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Equine Dental Care

Our understanding of equine dental care is improving all the time and dentistry techniques are improving with it. It has become clear that good dental care can reduce the incidence of several conditions in horses. Dental care is an issue which should never be overlooked.

How to Spot Equine Dental Problems

It can be hard to spot when your horse has an issue with its teeth. The horse may adjust their chewing to adapt to any pain that they are experiencing, and this can mask the problem. For this reason, there may be no obvious signs of pain even when your horse requires attention. By the time that you spot an issue, it could be too late to treat.

Do be aware that slow eating, dropping food and bad breath are all signs of trouble. It is important to get your horse’s teeth checked regularly because early intervention could make all the difference.

Bad Teeth and Poor Performance

When a horse is experiencing discomfort, it may hold his head in an unnatural position. This can result in pain in the poll, neck and back which will affect the horse’s performance.

Overgrown Teeth and Colic

Horses which have had their teeth checked regularly have been shown to be at a reduced risk of colic caused by large colon impaction. It is important to rasp your horse’s teeth but equally important not to over rasp them, as this could make it harder for your horse to eat and that may actually cause colic.

Rasping

Horses’ teeth continue to grow until they are roughly 18 years of age as they have evolved to eat coarse vegetation which wears the teeth down. But your horse will probably be feeding on lush grass and soft hay and so their teeth will need rasping to keep growth in check. In addition, if your horse eats from a hay net, then this can result in abnormal wear and the formation of sharp points which can injure soft tissues in the mouth. Any points must be addressed by rasping.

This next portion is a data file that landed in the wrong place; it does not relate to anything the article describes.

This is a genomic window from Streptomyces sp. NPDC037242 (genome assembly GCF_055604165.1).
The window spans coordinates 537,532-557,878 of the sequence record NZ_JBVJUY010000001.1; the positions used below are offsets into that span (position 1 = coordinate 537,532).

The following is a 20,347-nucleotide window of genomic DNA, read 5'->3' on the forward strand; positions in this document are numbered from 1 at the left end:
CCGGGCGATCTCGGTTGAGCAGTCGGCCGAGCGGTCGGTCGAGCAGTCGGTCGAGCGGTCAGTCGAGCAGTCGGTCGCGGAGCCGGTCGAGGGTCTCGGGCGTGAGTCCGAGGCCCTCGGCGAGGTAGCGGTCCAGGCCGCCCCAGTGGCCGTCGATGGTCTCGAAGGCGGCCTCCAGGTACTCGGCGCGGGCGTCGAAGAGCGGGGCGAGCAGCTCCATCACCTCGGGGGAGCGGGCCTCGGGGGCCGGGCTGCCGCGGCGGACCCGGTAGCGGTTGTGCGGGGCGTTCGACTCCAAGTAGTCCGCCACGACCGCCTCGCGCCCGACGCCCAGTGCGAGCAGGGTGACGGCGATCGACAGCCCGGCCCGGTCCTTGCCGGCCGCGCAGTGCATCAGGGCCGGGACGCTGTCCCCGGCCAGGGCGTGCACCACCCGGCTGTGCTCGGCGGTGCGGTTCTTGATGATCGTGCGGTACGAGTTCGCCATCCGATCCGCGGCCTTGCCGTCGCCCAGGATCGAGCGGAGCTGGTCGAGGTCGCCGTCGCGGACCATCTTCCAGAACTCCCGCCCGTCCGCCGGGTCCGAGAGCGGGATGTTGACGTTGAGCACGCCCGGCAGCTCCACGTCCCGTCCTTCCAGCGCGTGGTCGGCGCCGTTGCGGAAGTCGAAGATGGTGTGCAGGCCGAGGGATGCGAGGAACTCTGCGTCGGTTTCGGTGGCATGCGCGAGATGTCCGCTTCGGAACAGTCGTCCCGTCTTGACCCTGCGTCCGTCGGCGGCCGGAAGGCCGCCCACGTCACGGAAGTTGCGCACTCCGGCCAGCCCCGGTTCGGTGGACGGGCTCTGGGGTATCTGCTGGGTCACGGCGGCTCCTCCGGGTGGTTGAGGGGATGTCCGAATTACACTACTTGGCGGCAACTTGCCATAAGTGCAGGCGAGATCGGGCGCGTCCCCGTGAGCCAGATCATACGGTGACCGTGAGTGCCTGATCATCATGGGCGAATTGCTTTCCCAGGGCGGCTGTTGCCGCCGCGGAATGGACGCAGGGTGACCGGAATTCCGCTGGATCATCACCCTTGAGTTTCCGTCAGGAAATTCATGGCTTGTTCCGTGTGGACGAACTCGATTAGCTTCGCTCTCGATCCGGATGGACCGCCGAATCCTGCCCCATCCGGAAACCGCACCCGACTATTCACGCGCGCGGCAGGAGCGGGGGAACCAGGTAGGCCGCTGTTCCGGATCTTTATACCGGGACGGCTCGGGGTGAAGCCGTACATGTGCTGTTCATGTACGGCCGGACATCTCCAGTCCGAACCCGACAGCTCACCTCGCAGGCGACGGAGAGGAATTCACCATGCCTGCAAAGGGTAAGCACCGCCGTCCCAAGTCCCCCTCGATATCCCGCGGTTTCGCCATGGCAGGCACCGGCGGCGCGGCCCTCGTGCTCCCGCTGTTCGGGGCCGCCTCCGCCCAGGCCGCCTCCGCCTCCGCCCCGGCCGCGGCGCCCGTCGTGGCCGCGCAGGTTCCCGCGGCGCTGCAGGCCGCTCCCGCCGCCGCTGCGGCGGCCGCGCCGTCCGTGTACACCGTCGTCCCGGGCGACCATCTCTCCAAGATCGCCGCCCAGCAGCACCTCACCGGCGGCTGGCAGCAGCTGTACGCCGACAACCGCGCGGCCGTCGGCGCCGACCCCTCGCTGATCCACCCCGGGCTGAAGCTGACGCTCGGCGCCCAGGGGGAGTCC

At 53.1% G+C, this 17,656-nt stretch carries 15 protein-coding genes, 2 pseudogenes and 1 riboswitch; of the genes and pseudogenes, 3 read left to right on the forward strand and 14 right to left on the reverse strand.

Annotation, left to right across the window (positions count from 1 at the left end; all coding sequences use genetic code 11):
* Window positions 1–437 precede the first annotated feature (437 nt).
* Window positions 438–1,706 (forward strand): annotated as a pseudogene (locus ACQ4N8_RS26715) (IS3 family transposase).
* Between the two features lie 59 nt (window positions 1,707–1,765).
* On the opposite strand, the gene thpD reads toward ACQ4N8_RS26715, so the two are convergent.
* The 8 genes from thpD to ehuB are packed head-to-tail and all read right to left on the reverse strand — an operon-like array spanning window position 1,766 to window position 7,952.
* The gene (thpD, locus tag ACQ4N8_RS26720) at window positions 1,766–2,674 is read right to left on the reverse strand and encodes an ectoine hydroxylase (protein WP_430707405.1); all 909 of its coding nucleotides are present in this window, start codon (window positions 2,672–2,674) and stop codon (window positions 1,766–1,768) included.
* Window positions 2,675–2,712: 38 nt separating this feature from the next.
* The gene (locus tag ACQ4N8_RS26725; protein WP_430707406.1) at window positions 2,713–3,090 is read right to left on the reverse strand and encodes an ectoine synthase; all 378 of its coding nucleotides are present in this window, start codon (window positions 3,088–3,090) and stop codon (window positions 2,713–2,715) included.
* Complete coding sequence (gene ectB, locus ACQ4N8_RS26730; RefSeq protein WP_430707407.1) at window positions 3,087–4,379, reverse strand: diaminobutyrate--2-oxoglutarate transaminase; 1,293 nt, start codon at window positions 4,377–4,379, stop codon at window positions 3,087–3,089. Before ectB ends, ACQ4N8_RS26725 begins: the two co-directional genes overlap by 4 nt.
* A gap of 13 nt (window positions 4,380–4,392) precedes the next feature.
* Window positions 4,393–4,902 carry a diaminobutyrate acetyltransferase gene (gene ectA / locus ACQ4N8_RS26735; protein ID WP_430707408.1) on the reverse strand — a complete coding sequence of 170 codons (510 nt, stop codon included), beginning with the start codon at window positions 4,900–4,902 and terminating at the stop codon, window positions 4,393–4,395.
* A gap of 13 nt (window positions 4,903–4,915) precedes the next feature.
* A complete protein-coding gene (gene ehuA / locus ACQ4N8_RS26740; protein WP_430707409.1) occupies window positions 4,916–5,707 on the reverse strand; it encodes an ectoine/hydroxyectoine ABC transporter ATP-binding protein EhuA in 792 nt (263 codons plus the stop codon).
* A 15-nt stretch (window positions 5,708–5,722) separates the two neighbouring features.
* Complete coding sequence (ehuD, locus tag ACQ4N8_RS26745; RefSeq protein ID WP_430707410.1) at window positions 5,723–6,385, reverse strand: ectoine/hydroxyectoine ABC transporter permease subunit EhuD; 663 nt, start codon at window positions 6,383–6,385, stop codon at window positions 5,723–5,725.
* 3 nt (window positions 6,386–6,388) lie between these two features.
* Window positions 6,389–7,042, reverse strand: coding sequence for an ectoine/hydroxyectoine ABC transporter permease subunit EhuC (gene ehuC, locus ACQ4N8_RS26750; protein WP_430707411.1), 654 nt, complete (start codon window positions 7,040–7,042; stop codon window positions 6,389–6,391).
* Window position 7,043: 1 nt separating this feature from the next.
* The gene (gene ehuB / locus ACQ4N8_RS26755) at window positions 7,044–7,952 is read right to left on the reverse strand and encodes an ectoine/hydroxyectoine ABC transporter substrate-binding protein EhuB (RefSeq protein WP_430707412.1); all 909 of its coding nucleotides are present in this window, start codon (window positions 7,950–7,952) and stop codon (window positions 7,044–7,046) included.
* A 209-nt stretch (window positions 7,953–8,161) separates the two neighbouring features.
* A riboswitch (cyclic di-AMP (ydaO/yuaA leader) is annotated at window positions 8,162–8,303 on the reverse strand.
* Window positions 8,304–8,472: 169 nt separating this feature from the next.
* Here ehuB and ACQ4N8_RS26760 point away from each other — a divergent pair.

Veteran Horses

Older horses will have teeth which have stopped growing and so they must be treated with great care. Any tooth material which is rasped away will not be replaced. Eventually, the teeth will be worn away to the extent that they are level with the gums. This necessitates careful management of their diet. Older horses may also develop gaps between their teeth, known as diastema. These gaps will often become impacted with food and this can result in a painful case of gingivitis.

It may be that you are advised to avoid chaff or hay to prevent food being caught in the gaps or after dental treatment. There are a number of horse feeds that can help, such as Allen & Page Fast Fibre which can be used as a hay substitute and its useful for horses with poor teeth. Of course, if you are changing your horse's diet it is best to introduce new feeds gradually if possible.

Can Horses Have Fillings?

Horses can indeed have fillings to prevent decay, fractures or infections. The teeth are usually filled with the same materials used in human dentistry.

Good dental care is vital and so you should keep an eye on your horse’s teeth and have them checked regularly by an equine dental technician. Bad teeth can be painful and will lead to a variety of health issues which are easily avoided.

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